Article provided by Fedgroup
A few exceptions aside, all big businesses started out as small businesses. Although not everyone takes the Mark Shuttleworth route from mom’s garage to outer space, some of the biggest businesses in the country came from the humblest of beginnings
However, for every inspiring success story, there are hundreds of businesses that take the Titanic route: a huge idea driven by an excited crew – only to flounder on its maiden voyage.
But all successful start-ups share some characteristics. They all come from a good idea, hatched at the right time, and the burning desire to succeed. If you have the desire, you can drive the idea. It is easy to look at obstacles at this point, but more important is to be extremely clear about what the goal is.
Even with a clear goal, the first few years are guaranteed to be rough. Most new businesses find themselves in a catch-22 situation. It is hard to claim credibility without any clients, but it is also hard to convince clients to join you without an established track record.
Often, new business owners have to be satisfied with offering a product or service to clients for next to nothing, with the understanding that they purchase it in full later on if they are satisfied after a period.
One aspect of a company that changes dramatically during its growth is its management structure. In fact, forget all about management structures when you start out.
You are everything and everyone. You open the doors. You answer the phones. You cannot be a pessimist. If you hit a wall, just don’t stop. It is like a marathon, you have to have an unlimited belief in yourself and just keep going.
There are no hours. There are no boundaries. You work over weekends. When you are in the shower, you think about your work. It is a total commitment, and probably quite a selfish commitment to your family, which is why it really helps to be young when you start a business. There is no time for golf or other creature comforts.
With this type of commitment, burnout in the first couple of years is a real danger. But at the other side of the tunnel awaits not only the satisfaction of financial freedom, but of great personal accomplishment.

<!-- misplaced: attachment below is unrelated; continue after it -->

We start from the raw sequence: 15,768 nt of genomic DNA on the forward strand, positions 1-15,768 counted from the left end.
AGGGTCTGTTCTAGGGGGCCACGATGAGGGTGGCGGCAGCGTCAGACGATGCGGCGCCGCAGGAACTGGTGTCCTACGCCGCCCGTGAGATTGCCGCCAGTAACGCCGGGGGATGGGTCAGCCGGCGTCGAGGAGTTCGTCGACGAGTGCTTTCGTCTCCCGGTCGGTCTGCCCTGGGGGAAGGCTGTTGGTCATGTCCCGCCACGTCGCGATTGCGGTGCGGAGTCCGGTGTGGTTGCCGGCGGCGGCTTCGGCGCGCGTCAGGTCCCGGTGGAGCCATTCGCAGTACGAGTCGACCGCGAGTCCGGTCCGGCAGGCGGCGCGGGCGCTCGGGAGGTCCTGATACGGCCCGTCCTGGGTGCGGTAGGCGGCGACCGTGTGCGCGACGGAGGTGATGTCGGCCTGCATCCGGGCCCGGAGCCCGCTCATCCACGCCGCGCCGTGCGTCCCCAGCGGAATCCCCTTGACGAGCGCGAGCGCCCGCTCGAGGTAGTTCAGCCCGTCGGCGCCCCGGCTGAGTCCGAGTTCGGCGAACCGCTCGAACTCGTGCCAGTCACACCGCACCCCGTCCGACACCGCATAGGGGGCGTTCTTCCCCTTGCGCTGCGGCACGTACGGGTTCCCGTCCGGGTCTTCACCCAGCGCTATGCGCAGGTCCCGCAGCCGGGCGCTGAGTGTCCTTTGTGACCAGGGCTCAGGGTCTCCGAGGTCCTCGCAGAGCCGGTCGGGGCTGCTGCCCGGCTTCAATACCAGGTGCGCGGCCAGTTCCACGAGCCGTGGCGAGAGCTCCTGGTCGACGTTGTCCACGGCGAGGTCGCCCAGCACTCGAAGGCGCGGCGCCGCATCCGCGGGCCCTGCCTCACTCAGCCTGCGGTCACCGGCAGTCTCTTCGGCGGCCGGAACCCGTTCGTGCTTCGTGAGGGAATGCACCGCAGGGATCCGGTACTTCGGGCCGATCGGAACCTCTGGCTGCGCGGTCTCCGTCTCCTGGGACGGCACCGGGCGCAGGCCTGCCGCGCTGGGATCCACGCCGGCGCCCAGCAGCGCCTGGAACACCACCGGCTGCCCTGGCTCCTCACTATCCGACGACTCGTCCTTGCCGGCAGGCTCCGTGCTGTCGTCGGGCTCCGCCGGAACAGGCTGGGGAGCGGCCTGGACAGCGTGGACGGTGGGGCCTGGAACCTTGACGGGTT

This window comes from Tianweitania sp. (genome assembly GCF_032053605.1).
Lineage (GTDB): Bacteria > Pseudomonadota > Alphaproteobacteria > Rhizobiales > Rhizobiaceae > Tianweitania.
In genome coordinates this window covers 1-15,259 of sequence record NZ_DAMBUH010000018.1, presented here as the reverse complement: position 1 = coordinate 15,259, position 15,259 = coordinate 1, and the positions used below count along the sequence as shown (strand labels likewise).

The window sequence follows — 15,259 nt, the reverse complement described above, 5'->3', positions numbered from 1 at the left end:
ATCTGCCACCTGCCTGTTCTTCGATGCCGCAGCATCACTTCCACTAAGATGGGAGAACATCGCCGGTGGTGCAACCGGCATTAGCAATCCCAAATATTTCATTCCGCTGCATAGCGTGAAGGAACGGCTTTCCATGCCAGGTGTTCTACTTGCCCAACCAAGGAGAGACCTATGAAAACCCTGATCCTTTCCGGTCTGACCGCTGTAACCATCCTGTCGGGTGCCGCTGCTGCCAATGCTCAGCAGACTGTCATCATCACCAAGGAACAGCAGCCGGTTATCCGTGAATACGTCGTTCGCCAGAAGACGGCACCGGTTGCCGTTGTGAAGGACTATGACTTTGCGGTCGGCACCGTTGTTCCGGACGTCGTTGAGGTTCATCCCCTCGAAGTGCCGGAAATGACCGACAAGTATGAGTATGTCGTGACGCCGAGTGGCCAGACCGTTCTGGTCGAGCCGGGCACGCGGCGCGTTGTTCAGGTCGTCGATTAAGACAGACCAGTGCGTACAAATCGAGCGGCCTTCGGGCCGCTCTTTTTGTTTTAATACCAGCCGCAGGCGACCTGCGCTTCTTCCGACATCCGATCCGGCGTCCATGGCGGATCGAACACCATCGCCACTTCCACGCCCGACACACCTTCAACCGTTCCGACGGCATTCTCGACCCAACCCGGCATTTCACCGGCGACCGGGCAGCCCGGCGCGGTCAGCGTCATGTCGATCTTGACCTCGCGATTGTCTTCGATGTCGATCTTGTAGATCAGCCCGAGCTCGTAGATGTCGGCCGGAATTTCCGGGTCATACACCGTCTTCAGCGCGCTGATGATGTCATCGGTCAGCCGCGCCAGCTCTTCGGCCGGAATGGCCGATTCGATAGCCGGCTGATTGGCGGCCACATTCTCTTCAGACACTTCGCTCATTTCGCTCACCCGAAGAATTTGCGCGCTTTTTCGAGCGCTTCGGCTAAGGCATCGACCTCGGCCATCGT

Once the business is established and the bills start to take care of themselves, it is time to set your sights on the next challenge – becoming a big business. This move can potentially be just as perilous as starting out, as the characteristics of an entrepreneur often differ vastly from that of a big businessman.
Everything is a migration. It is like going through the grades in school. When you are in grade one, you do not know whether you will be able to deal with matric. You do not know if you can even get there.
Some people cannot make the transition. They love control and cannot let go or delegate. This person will always be the business, and that is why some businesses will always be small businesses. They become lifestyle businesses and these business owners are happy with the fact that they have control.
The truth is that most small business that become big do so because this was the lofty vision of the entrepreneur all along, proving that your vision often attracts your outcome. But as the business grows, the entrepreneur has to make peace with relinquishing a measure of control.
When you decide to go public, for instance, you have to migrate from being close-knit and secretive to opening up your accounting books to the entire public. Whatever you do will be exposed. It is tough and many business owners battle to make that transition.
With a vision, there is always a bigger picture letting go of control in one area allows the business to break new ground in another, thereby retaining the entrepreneurial spirit that had been central to business success from the outset.
So, even if you become the boss of a big business, there is nothing preventing you from running it with the heart of a small business. If you do that, there is a good chance that you will avoid the red tape that weighs down so many large businesses. This does not mean that good corporate governance flies out the window, it just means that the small business values of drive, entrepreneurship and energy remain central to all operations.
One of the main differences between small and big businesses is that a big businessperson must be able to identify the right people, employ them, give them total ownership of what they are doing, and then to trust them to get the job done.
Creating exciting opportunities for employees turns them into a team of entrepreneurs, all working towards a common goal. One new challenge a business owner will face in this growing role is to ensure that there always is one. When there are always, new exciting challenges to tackle, employees will continue to enjoy coming to work.
With this vision, the company ensures that everyone’s differing input contributes to finding new ways of approaching old problems. In this environment, the growth of the business becomes exciting, because new lessons are constantly being learnt as the business continues along its growth trajectory.